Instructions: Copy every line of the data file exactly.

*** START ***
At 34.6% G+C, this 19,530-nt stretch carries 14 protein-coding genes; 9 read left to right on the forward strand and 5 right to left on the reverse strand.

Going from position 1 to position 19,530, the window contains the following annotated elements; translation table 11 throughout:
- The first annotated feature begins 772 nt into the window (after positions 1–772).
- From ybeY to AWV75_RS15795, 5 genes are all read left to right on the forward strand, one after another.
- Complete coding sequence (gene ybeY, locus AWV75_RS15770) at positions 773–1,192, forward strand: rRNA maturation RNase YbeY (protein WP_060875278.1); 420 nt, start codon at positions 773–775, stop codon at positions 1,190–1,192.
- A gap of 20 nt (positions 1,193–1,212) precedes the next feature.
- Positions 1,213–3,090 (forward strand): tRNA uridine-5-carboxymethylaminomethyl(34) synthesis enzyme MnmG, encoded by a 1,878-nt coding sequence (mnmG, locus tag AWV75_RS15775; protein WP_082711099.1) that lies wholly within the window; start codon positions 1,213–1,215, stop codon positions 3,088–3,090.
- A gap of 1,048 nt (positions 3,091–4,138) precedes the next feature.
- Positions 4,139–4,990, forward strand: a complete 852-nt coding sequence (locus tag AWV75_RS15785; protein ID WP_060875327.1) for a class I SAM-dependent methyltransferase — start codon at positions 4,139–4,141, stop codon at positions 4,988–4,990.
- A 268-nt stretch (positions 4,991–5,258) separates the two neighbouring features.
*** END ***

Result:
At 34.6% G+C, this 19,530-nt stretch carries 14 protein-coding genes; 9 read left to right on the forward strand and 5 right to left on the reverse strand.

Going from position 1 to position 19,530, the window contains the following annotated elements; translation table 11 throughout:
- The first annotated feature begins 772 nt into the window (after positions 1–772).
- From ybeY to AWV75_RS15795, 5 genes are all read left to right on the forward strand, one after another.
- Complete coding sequence (gene ybeY, locus AWV75_RS15770) at positions 773–1,192, forward strand: rRNA maturation RNase YbeY (protein WP_060875278.1); 420 nt, start codon at positions 773–775, stop codon at positions 1,190–1,192.
- A gap of 20 nt (positions 1,193–1,212) precedes the next feature.
- Positions 1,213–3,090 (forward strand): tRNA uridine-5-carboxymethylaminomethyl(34) synthesis enzyme MnmG, encoded by a 1,878-nt coding sequence (mnmG, locus tag AWV75_RS15775; protein WP_082711099.1) that lies wholly within the window; start codon positions 1,213–1,215, stop codon positions 3,088–3,090.
- A gap of 1,048 nt (positions 3,091–4,138) precedes the next feature.
- Positions 4,139–4,990, forward strand: a complete 852-nt coding sequence (locus tag AWV75_RS15785; protein ID WP_060875327.1) for a class I SAM-dependent methyltransferase — start codon at positions 4,139–4,141, stop codon at positions 4,988–4,990.
- A 268-nt stretch (positions 4,991–5,258) separates the two neighbouring features.